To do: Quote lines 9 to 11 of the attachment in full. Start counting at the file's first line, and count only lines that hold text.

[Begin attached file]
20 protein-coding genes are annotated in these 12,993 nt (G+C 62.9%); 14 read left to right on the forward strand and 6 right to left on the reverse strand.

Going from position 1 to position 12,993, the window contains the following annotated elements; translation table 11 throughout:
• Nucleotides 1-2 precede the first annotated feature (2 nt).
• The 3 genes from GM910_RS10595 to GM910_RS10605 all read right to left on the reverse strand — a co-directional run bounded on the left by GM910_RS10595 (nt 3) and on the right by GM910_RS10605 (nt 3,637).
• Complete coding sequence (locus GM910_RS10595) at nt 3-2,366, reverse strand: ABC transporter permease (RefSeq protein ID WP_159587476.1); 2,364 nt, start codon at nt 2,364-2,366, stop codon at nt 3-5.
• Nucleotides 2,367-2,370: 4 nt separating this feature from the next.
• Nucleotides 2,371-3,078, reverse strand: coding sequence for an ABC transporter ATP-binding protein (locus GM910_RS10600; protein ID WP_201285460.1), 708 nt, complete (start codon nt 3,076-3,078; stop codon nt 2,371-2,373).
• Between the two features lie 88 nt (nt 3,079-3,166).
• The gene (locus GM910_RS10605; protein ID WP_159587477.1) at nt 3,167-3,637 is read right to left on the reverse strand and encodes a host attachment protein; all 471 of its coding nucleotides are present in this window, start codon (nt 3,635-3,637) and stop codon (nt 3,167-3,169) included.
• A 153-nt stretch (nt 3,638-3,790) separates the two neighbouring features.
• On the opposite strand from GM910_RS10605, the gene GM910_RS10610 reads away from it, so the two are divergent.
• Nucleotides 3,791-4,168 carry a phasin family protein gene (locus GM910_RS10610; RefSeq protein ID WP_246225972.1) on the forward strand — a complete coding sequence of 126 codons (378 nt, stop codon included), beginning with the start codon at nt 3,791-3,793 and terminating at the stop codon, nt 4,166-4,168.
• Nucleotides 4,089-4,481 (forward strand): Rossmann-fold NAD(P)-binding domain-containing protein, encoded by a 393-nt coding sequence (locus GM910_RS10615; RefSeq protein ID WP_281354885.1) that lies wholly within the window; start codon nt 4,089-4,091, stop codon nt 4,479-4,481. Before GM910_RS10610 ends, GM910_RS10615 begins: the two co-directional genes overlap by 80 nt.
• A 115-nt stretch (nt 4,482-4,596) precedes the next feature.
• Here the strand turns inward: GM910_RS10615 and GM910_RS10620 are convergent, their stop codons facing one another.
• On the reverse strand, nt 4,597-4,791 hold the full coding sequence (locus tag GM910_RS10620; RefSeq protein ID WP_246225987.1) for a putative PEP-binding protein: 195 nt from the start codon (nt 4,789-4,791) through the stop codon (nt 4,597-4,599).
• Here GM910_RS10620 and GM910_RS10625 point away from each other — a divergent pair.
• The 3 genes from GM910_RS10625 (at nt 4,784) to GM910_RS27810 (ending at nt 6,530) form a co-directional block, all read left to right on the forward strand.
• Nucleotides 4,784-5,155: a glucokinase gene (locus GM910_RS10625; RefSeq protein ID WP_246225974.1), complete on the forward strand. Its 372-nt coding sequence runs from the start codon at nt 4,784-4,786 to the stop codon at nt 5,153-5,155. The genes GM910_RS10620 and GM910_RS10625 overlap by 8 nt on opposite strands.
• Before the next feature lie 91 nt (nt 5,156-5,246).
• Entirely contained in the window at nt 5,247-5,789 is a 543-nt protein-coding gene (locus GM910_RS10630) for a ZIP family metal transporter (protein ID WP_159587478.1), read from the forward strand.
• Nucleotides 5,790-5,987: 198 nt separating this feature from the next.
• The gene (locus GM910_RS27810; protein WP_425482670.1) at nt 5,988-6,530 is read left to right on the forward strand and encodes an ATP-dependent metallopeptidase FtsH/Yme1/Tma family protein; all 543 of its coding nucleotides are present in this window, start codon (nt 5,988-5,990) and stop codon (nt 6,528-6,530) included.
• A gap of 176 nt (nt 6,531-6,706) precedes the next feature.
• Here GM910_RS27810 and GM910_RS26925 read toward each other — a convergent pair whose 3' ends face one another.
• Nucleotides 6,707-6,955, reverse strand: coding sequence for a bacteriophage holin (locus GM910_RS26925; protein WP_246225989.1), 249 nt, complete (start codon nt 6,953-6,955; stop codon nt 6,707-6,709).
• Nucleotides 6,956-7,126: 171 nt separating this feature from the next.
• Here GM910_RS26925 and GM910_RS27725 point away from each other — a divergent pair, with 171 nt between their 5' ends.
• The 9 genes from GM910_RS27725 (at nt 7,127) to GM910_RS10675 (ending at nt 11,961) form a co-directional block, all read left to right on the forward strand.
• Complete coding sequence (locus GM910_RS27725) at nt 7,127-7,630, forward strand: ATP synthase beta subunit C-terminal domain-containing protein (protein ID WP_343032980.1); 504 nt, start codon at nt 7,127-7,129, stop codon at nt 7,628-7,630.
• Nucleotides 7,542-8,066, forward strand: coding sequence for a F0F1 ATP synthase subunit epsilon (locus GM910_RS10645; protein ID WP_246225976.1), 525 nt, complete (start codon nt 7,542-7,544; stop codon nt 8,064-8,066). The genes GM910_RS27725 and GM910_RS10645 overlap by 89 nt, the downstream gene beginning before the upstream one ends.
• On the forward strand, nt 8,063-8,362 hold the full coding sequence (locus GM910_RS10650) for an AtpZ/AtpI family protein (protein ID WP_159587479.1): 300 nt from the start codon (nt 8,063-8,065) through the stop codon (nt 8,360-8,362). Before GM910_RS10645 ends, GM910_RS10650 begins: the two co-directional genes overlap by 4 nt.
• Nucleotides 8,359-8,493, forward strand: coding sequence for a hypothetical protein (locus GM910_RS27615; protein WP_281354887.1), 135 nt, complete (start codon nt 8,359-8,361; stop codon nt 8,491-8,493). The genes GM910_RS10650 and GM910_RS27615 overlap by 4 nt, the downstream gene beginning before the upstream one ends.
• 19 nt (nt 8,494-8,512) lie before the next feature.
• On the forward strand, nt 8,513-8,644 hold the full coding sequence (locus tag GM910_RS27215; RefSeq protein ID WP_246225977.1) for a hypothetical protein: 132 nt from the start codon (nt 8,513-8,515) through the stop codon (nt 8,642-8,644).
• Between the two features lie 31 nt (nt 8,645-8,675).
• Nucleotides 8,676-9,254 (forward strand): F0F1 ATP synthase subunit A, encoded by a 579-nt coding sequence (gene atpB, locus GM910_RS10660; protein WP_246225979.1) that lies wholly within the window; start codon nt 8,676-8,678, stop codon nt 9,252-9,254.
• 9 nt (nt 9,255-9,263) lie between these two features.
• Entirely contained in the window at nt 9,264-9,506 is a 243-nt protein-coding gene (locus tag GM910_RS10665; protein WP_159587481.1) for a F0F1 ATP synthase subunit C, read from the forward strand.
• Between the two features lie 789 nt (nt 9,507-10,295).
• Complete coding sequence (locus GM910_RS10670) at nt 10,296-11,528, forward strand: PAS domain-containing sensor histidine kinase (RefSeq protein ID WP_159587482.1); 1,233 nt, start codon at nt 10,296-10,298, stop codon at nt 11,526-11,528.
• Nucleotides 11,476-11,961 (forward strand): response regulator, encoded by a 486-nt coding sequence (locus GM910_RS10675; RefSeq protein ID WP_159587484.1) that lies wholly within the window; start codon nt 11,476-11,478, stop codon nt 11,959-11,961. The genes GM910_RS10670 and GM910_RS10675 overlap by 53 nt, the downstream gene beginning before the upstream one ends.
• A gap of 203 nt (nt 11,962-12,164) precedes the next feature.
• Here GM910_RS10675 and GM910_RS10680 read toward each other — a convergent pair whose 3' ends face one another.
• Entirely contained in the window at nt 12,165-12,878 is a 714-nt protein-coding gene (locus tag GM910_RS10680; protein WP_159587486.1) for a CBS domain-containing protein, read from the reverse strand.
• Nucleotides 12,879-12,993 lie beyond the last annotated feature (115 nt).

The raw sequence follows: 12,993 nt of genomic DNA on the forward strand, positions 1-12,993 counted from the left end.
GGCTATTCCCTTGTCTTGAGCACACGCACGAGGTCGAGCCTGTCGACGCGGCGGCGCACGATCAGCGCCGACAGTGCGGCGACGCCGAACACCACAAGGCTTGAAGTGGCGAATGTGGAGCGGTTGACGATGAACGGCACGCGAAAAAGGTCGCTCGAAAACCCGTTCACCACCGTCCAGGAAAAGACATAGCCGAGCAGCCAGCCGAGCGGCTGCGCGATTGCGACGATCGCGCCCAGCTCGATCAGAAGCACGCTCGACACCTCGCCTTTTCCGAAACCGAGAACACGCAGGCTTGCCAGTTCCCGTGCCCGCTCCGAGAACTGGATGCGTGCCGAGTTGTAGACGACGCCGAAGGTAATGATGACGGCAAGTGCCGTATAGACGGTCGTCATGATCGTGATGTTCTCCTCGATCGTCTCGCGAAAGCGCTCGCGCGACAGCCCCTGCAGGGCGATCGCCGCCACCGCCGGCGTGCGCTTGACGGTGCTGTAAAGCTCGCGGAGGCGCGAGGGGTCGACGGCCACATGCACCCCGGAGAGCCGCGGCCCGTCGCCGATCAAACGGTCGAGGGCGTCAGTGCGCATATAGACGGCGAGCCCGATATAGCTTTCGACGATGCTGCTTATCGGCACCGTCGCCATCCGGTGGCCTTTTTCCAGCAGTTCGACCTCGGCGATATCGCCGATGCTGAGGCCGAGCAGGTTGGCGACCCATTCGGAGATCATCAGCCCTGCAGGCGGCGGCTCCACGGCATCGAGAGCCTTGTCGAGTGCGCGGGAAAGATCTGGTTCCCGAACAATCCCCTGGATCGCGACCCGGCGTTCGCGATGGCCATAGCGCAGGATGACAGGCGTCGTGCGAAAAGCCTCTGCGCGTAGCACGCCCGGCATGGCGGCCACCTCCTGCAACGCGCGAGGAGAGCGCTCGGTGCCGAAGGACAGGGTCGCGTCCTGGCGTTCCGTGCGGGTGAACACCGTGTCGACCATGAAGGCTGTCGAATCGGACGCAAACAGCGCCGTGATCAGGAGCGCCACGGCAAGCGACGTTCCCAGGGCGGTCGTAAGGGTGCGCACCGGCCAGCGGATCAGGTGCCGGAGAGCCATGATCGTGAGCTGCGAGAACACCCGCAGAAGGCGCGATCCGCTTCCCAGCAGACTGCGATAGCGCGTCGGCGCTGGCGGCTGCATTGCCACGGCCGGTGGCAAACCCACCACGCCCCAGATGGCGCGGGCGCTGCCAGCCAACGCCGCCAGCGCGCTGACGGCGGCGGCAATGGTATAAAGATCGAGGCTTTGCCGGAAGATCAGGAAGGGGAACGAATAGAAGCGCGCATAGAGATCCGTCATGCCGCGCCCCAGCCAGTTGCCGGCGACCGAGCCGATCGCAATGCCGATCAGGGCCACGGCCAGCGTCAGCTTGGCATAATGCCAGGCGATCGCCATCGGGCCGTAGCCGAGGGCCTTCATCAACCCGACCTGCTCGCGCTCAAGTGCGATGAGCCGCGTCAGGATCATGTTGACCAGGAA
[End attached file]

• The gene (locus GM910_RS10605; protein ID WP_159587477.1) at nt 3,167-3,637 is read right to left on the reverse strand and encodes a host attachment protein; all 471 of its coding nucleotides are present in this window, start codon (nt 3,635-3,637) and stop codon (nt 3,167-3,169) included.
• A 153-nt stretch (nt 3,638-3,790) separates the two neighbouring features.
• On the opposite strand from GM910_RS10605, the gene GM910_RS10610 reads away from it, so the two are divergent.